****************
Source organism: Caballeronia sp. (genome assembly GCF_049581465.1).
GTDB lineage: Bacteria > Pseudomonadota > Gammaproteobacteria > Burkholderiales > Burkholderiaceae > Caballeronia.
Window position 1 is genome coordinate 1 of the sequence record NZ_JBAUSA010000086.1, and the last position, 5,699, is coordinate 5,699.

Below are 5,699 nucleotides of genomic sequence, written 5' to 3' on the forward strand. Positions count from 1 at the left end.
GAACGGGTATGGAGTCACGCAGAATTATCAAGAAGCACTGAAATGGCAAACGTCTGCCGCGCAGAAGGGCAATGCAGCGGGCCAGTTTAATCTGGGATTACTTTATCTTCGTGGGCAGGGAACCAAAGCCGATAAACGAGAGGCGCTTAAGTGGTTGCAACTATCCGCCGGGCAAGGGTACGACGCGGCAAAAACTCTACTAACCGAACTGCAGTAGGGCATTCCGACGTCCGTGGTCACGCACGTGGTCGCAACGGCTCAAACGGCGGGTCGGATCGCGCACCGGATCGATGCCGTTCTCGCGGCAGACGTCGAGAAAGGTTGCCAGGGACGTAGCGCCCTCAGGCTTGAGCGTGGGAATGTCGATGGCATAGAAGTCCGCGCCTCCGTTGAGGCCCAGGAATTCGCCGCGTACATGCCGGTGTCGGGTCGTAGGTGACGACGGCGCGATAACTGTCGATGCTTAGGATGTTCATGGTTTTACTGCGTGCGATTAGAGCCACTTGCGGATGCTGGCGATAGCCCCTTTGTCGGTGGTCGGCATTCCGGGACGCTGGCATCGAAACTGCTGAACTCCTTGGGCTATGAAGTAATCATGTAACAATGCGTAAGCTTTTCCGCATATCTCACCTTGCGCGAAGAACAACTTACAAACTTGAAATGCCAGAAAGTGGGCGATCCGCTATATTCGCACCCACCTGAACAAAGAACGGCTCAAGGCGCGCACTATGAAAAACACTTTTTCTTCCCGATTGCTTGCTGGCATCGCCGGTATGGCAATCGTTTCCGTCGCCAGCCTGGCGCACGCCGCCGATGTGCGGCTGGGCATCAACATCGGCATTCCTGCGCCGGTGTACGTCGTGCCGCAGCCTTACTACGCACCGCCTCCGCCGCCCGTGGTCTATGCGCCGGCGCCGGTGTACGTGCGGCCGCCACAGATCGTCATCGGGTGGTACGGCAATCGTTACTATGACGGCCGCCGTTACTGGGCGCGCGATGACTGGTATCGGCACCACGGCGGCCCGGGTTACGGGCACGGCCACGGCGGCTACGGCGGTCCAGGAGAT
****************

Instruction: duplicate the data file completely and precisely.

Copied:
Source organism: Caballeronia sp. (genome assembly GCF_049581465.1).
GTDB lineage: Bacteria > Pseudomonadota > Gammaproteobacteria > Burkholderiales > Burkholderiaceae > Caballeronia.
Window position 1 is genome coordinate 1 of the sequence record NZ_JBAUSA010000086.1, and the last position, 5,699, is coordinate 5,699.

Below are 5,699 nucleotides of genomic sequence, written 5' to 3' on the forward strand. Positions count from 1 at the left end.
GAACGGGTATGGAGTCACGCAGAATTATCAAGAAGCACTGAAATGGCAAACGTCTGCCGCGCAGAAGGGCAATGCAGCGGGCCAGTTTAATCTGGGATTACTTTATCTTCGTGGGCAGGGAACCAAAGCCGATAAACGAGAGGCGCTTAAGTGGTTGCAACTATCCGCCGGGCAAGGGTACGACGCGGCAAAAACTCTACTAACCGAACTGCAGTAGGGCATTCCGACGTCCGTGGTCACGCACGTGGTCGCAACGGCTCAAACGGCGGGTCGGATCGCGCACCGGATCGATGCCGTTCTCGCGGCAGACGTCGAGAAAGGTTGCCAGGGACGTAGCGCCCTCAGGCTTGAGCGTGGGAATGTCGATGGCATAGAAGTCCGCGCCTCCGTTGAGGCCCAGGAATTCGCCGCGTACATGCCGGTGTCGGGTCGTAGGTGACGACGGCGCGATAACTGTCGATGCTTAGGATGTTCATGGTTTTACTGCGTGCGATTAGAGCCACTTGCGGATGCTGGCGATAGCCCCTTTGTCGGTGGTCGGCATTCCGGGACGCTGGCATCGAAACTGCTGAACTCCTTGGGCTATGAAGTAATCATGTAACAATGCGTAAGCTTTTCCGCATATCTCACCTTGCGCGAAGAACAACTTACAAACTTGAAATGCCAGAAAGTGGGCGATCCGCTATATTCGCACCCACCTGAACAAAGAACGGCTCAAGGCGCGCACTATGAAAAACACTTTTTCTTCCCGATTGCTTGCTGGCATCGCCGGTATGGCAATCGTTTCCGTCGCCAGCCTGGCGCACGCCGCCGATGTGCGGCTGGGCATCAACATCGGCATTCCTGCGCCGGTGTACGTCGTGCCGCAGCCTTACTACGCACCGCCTCCGCCGCCCGTGGTCTATGCGCCGGCGCCGGTGTACGTGCGGCCGCCACAGATCGTCATCGGGTGGTACGGCAATCGTTACTATGACGGCCGCCGTTACTGGGCGCGCGATGACTGGTATCGGCACCACGGCGGCCCGGGTTACGGGCACGGCCACGGCGGCTACGGCGGTCCAGGAGAT